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University of Kentucky researcher to develop artificial blood for mosquitoes

University of Kentucky

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IMAGE: UK Professor Stephen Dobson has already had promising results using the artificial blood and mosquito sterilization technique to control populations of Asian tiger mosquitoes. view more

Credit: Courtesy of Matt Barto, University of Kentucky College of Agriculture, Food and Environment

LEXINGTON, Ky., June 22 -- A "nuisance" is probably one of the nicest things people call mosquitoes.

Mosquitoes have been called the deadliest animal on the planet, because of the diseases they spread. So why would researchers want to develop an artificial buffet for them? The answer is simple. That "buffet" may lead to fewer mosquitoes. Stephen Dobson, a University of Kentucky professor of medical and veterinary entomology, believes his mosquito food can do just that. Others believe there's promise too.

Dobson's research on developing artificial blood for mosquitoes has made him a Grand Challenges Explorations winner, in an initiative funded by the Bill & Melinda Gates Foundation.

The artificial blood he developed will allow people in remote areas around the world to sustain colonies of mosquitoes, even in those areas with limited resources and difficult logistics.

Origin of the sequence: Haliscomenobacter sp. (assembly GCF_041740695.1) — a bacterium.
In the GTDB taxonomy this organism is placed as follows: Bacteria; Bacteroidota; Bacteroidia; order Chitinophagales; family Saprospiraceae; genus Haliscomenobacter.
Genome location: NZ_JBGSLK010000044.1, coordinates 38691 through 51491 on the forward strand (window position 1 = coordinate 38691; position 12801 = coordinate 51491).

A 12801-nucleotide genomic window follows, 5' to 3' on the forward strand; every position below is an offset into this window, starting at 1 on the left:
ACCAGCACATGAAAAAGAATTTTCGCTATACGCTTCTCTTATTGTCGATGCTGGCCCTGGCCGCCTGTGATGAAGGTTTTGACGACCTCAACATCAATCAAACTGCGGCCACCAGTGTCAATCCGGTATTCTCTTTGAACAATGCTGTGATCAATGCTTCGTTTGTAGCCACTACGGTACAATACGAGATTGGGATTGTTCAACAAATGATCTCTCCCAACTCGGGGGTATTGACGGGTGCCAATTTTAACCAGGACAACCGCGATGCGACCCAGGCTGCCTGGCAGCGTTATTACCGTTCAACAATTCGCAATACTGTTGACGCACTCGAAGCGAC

"Multiple new approaches to control mosquito populations require the ability to rear mosquitoes," Dobson said. "The artificial blood technology will help us to better fight disease-transmitting mosquitoes in resource-limited areas."

In one approach patented by the University of Kentucky, mosquitoes are essentially sterilized by a naturally occurring bacterium, called Wolbachia. With an ability to rear large mosquito numbers, the approach can be used as an organic pesticide, to overwhelm and sterilize mosquito populations that transmit diseases like malaria, flilaria, dengue and yellow fever. Once sterilized, the mosquito population declines and can be eliminated.

Dobson has already had promising results using the artificial blood and mosquito sterilization technique to control populations of Asian tiger mosquitoes. Following its invasion of the U.S. in the mid-1980s, the tiger mosquito has become one of the most important biting mosquitoes in Kentucky, and it is a carrier of canine heartworm. Dobson has also tested the technique to control yellow fever mosquitoes. He will use the grant funds to test his artificial blood on more species of mosquitoes, including those known to carry human diseases like malaria.

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